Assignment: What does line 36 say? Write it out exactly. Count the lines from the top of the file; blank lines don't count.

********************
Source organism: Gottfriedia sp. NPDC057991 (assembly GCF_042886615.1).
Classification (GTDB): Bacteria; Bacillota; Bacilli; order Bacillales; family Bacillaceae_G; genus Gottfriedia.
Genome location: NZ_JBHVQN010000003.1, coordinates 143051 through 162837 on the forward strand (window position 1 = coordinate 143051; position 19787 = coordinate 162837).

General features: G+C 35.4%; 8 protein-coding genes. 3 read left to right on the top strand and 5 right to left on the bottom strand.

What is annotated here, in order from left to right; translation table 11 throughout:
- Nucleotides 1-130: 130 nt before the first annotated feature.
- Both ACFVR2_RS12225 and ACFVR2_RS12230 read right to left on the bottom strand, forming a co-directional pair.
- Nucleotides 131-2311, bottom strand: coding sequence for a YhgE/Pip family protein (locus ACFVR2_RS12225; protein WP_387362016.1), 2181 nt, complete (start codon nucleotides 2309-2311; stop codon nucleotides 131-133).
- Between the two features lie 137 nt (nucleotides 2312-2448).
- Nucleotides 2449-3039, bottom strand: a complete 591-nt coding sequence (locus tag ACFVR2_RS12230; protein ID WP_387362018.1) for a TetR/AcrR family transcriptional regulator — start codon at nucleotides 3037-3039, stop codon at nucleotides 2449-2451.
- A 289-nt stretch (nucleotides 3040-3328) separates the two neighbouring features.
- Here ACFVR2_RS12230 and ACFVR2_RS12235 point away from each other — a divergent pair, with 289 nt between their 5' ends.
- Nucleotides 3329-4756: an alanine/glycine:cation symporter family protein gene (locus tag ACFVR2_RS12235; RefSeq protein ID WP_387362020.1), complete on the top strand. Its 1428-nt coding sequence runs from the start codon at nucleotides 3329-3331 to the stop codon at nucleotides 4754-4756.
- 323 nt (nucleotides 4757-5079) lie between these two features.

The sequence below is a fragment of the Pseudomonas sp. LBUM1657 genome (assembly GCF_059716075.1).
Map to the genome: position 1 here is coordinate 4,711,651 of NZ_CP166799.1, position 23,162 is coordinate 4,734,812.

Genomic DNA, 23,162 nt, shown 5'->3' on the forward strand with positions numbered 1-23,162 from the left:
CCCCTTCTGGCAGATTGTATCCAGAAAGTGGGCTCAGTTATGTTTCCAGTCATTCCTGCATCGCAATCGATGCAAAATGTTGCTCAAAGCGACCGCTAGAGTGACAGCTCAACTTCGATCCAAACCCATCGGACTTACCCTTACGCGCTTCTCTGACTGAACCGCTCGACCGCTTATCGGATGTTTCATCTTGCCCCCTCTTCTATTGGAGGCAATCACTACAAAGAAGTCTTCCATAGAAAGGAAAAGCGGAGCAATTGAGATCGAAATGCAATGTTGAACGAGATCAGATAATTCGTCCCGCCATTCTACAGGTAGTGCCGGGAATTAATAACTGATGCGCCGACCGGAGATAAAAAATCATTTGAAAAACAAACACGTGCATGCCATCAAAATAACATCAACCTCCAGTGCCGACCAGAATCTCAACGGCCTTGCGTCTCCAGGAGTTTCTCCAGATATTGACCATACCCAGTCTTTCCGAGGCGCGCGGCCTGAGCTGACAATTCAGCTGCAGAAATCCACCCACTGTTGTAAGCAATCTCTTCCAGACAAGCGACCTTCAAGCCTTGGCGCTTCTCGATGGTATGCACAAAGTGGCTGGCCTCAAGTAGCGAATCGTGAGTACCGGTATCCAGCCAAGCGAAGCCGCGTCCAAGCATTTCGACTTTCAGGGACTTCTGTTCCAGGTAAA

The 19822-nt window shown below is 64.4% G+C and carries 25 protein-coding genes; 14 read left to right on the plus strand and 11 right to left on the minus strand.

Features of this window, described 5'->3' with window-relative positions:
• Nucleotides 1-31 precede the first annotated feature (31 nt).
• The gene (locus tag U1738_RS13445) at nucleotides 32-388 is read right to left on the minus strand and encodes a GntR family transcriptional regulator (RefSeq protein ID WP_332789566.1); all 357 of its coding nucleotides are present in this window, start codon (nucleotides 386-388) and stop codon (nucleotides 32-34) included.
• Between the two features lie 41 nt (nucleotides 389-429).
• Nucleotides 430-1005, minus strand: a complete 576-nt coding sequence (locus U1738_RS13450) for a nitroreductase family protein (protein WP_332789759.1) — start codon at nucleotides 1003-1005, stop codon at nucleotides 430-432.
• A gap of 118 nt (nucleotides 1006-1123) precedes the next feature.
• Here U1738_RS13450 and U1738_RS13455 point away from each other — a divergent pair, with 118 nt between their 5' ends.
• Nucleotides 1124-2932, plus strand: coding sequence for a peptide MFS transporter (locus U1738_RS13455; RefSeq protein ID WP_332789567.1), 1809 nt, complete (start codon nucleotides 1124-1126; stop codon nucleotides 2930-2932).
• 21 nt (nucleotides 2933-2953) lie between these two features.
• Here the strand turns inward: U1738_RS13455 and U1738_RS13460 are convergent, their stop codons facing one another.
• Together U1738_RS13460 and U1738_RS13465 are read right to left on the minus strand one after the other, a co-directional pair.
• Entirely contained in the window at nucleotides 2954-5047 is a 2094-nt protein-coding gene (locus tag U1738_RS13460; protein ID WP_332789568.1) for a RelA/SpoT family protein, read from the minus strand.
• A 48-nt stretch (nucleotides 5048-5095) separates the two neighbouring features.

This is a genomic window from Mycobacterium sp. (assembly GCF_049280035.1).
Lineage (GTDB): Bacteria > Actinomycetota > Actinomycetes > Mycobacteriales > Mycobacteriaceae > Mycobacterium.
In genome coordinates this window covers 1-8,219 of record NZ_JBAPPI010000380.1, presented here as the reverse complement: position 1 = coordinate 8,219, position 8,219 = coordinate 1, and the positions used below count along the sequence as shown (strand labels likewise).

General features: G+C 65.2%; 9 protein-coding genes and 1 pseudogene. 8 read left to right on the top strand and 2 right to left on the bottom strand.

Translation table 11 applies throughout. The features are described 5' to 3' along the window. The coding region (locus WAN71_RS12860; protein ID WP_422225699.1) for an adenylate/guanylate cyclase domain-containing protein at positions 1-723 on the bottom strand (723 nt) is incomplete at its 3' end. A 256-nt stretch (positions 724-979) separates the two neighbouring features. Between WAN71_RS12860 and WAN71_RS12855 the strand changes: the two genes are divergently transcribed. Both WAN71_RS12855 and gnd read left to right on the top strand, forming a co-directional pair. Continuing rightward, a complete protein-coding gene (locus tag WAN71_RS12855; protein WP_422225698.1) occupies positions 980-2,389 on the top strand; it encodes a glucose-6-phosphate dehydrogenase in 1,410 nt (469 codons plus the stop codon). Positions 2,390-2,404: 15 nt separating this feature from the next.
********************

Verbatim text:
General features: G+C 65.2%; 9 protein-coding genes and 1 pseudogene. 8 read left to right on the top strand and 2 right to left on the bottom strand.